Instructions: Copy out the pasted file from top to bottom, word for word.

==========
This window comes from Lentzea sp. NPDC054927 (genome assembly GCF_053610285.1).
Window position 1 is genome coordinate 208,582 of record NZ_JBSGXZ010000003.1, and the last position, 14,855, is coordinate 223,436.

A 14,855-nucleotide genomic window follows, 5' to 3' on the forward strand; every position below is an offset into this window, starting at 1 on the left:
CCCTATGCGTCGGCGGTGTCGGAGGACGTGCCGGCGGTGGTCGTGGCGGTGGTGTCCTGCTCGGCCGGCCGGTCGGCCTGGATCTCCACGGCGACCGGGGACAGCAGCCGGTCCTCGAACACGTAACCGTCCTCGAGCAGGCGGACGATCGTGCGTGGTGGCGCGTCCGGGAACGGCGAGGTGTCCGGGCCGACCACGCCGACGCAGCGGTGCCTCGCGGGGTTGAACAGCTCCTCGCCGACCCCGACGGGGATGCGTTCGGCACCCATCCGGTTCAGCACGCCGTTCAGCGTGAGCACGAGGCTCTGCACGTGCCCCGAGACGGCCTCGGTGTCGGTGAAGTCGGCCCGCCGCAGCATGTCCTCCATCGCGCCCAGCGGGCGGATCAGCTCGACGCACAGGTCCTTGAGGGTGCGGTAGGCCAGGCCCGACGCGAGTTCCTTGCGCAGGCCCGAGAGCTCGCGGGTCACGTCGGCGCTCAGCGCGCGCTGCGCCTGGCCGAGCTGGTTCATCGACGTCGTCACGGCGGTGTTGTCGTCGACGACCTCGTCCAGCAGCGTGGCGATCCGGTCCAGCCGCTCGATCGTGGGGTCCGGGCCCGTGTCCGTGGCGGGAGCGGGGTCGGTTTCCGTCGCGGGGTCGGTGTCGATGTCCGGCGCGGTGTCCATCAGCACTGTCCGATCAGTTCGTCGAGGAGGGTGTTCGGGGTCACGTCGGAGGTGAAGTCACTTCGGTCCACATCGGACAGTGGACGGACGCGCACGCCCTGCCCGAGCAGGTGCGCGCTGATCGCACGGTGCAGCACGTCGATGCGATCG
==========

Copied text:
This window comes from Lentzea sp. NPDC054927 (genome assembly GCF_053610285.1).
Window position 1 is genome coordinate 208,582 of record NZ_JBSGXZ010000003.1, and the last position, 14,855, is coordinate 223,436.

A 14,855-nucleotide genomic window follows, 5' to 3' on the forward strand; every position below is an offset into this window, starting at 1 on the left:
CCCTATGCGTCGGCGGTGTCGGAGGACGTGCCGGCGGTGGTCGTGGCGGTGGTGTCCTGCTCGGCCGGCCGGTCGGCCTGGATCTCCACGGCGACCGGGGACAGCAGCCGGTCCTCGAACACGTAACCGTCCTCGAGCAGGCGGACGATCGTGCGTGGTGGCGCGTCCGGGAACGGCGAGGTGTCCGGGCCGACCACGCCGACGCAGCGGTGCCTCGCGGGGTTGAACAGCTCCTCGCCGACCCCGACGGGGATGCGTTCGGCACCCATCCGGTTCAGCACGCCGTTCAGCGTGAGCACGAGGCTCTGCACGTGCCCCGAGACGGCCTCGGTGTCGGTGAAGTCGGCCCGCCGCAGCATGTCCTCCATCGCGCCCAGCGGGCGGATCAGCTCGACGCACAGGTCCTTGAGGGTGCGGTAGGCCAGGCCCGACGCGAGTTCCTTGCGCAGGCCCGAGAGCTCGCGGGTCACGTCGGCGCTCAGCGCGCGCTGCGCCTGGCCGAGCTGGTTCATCGACGTCGTCACGGCGGTGTTGTCGTCGACGACCTCGTCCAGCAGCGTGGCGATCCGGTCCAGCCGCTCGATCGTGGGGTCCGGGCCCGTGTCCGTGGCGGGAGCGGGGTCGGTTTCCGTCGCGGGGTCGGTGTCGATGTCCGGCGCGGTGTCCATCAGCACTGTCCGATCAGTTCGTCGAGGAGGGTGTTCGGGGTCACGTCGGAGGTGAAGTCACTTCGGTCCACATCGGACAGTGGACGGACGCGCACGCCCTGCCCGAGCAGGTGCGCGCTGATCGCACGGTGCAGCACGTCGATGCGATCG